As Markus explained, some single railcars carry tail lights, usually a
single white headlight on the right-hand side, whether or not a train has a
tail. I have examples of both on file.
I can report that on the Bernina at least, observations at
the Brusio Spiral currently still show tail lamps on all trains after dark,
normally 'static' on ABe but flashing when portable lamps are added to any
tail traffic; normally freight vehicles but sometimes also empty coaching
stock being taken to or from Poschiavo from Tirano.
As I understand it, there remains a requirement to show a
red light to the rear (or at least a single white one when single headlights
are used as tail-lights at the back of solo or paired ABe), anywhere they
are running on roads with other traffic. In particular, it appears from
photographic evidence that where empty flat wagons are being towed, going by
my photographic records, a flashing red tail light appears to be mandatory.
This, presumably, is to stop traffic following an ABe down the street
colliding with the back of a low or flat wagon hidden in the dark by a flow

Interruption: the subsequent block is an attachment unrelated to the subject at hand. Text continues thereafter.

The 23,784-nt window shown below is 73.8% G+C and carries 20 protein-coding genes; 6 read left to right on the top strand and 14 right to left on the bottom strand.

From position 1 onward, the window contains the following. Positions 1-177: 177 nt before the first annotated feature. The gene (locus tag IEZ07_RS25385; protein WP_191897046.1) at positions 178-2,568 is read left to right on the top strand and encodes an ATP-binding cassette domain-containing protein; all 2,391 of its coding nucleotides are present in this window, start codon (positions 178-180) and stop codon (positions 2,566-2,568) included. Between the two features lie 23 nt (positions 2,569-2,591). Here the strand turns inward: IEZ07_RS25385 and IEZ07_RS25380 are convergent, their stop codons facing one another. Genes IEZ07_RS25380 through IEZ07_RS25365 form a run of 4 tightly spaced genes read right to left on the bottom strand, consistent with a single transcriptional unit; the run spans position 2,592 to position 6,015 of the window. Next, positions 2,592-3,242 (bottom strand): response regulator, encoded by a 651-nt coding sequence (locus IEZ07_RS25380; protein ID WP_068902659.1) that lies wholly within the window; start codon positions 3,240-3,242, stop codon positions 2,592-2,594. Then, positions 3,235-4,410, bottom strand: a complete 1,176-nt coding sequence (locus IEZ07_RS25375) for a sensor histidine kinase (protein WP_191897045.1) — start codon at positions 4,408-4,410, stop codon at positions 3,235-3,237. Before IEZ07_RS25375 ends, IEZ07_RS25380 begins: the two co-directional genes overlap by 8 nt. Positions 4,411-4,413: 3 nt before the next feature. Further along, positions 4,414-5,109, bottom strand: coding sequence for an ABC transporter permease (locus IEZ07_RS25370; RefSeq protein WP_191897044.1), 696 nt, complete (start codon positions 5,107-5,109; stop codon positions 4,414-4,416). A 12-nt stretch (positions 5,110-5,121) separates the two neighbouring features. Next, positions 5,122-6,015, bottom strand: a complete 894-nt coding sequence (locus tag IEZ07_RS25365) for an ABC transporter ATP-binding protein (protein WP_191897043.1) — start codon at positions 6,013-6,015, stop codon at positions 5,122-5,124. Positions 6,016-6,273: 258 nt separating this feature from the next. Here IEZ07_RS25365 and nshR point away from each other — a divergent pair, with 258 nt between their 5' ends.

of car and truck headlights travelling in the opposite direction.
I can't comment on the Arosa line where that uses public
roads but presumably the same laws would apply there too. I have long
assumed (always a risky thing to do, of course, but when enquiries fail to
elicit facts the only option), that the reason 'still-green and original
cabbed' Ge 4/4i #610 (and one other I can't remember the number of
off-hand), were given a pair of small additional red lights at each end was
so they could be used in push-pull formations on the Arosa and still show
red to the rear on the road sections. Afaik, all the rebuilt Ge 4/4i were
fitted with these on rebuilding; but I may stand to be 'corrected' on that
score - as I so often am !